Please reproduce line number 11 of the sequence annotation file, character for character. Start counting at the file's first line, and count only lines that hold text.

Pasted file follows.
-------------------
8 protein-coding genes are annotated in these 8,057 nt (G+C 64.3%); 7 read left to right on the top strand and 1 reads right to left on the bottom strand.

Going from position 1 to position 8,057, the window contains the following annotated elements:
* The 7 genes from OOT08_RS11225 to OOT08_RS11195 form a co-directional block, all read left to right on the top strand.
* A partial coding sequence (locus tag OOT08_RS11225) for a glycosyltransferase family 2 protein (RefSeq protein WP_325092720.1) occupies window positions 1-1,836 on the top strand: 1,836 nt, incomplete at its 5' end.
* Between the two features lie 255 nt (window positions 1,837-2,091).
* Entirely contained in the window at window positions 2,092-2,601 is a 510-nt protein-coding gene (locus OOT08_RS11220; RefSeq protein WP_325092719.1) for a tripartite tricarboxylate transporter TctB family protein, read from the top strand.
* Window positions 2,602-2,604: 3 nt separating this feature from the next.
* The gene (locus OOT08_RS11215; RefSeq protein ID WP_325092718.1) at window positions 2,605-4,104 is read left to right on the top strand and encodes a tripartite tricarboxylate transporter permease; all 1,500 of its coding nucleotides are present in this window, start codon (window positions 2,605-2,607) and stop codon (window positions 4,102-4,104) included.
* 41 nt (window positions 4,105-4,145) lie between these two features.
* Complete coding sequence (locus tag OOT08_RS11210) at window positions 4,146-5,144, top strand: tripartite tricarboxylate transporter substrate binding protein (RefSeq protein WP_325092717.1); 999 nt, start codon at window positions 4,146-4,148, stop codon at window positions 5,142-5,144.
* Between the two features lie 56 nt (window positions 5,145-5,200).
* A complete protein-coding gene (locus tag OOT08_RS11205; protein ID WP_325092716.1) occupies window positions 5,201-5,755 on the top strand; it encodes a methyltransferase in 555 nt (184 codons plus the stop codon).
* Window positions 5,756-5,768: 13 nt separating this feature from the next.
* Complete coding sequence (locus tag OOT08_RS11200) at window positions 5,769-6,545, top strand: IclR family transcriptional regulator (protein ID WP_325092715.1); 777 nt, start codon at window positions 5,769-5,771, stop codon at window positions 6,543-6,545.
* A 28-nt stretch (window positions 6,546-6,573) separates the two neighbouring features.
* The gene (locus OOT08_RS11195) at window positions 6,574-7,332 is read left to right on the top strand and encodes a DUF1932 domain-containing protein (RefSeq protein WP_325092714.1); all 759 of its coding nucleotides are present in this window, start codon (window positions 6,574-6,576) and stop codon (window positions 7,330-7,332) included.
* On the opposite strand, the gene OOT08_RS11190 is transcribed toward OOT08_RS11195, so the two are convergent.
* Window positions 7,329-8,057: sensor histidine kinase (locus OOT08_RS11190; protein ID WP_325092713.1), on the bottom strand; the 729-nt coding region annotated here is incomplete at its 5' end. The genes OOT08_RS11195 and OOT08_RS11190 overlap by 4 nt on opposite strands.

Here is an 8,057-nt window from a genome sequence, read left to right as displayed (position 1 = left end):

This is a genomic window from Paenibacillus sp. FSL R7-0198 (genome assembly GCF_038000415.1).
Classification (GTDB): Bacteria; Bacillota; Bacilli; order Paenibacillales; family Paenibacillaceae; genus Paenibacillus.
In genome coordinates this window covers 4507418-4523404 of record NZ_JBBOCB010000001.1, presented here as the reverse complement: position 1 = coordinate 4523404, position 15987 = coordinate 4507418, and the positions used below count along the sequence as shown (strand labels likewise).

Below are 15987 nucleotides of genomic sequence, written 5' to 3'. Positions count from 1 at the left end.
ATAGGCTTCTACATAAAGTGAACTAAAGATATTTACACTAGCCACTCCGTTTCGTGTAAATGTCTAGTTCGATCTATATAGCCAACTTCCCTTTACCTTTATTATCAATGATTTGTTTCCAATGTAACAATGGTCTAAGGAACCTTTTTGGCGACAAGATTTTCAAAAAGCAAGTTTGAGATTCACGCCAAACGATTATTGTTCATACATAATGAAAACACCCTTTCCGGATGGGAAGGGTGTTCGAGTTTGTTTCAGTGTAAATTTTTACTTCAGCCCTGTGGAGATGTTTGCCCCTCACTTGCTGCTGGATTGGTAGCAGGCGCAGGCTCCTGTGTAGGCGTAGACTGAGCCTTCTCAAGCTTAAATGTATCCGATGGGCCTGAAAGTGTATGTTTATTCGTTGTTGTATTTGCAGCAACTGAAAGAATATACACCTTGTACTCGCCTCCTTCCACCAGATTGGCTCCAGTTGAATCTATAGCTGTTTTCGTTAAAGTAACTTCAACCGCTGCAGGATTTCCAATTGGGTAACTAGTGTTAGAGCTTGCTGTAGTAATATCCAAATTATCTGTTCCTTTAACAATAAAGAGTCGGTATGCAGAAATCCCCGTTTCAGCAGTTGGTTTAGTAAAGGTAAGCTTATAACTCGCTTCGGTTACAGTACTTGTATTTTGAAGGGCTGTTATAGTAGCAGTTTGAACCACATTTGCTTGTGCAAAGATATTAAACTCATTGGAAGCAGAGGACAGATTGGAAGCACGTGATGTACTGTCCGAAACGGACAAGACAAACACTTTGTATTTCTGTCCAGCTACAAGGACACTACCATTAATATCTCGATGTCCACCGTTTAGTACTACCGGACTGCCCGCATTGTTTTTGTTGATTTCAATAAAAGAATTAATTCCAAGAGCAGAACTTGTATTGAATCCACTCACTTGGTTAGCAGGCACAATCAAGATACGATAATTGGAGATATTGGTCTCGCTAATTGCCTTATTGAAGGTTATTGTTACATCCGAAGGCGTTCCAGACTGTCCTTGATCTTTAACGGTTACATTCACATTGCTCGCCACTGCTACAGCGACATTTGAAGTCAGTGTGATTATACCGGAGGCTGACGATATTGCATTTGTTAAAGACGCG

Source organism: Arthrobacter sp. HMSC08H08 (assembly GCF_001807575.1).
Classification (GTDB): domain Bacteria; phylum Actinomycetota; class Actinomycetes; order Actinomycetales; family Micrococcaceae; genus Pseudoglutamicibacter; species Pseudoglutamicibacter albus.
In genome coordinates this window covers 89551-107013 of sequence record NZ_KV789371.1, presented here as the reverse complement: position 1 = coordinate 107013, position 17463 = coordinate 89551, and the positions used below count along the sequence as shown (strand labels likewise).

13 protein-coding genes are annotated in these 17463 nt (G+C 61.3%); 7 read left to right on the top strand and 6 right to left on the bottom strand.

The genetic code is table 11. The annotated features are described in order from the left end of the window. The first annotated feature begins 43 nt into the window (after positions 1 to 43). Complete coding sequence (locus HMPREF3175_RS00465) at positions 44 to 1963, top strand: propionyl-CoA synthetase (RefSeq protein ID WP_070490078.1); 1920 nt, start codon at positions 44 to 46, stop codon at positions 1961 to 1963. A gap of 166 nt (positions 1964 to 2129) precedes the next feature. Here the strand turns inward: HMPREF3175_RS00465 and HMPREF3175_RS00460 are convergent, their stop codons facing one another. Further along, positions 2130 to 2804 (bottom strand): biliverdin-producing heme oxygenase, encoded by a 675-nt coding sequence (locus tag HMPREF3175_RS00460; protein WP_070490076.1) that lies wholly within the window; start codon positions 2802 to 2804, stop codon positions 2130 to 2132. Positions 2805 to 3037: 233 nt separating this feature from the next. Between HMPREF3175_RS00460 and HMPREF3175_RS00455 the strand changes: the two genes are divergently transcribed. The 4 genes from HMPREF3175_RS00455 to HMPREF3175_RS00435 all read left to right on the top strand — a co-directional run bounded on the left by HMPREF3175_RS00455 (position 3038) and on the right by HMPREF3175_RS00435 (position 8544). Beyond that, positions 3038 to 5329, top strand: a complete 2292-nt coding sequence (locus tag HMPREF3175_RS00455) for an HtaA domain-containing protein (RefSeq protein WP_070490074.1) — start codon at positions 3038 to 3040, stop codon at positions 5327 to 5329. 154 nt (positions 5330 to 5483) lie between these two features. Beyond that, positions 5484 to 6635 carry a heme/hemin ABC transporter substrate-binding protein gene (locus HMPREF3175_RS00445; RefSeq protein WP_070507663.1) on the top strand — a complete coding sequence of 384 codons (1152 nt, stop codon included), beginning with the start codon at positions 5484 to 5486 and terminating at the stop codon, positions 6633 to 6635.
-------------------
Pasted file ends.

* Between the two features lie 56 nt (window positions 5,145-5,200).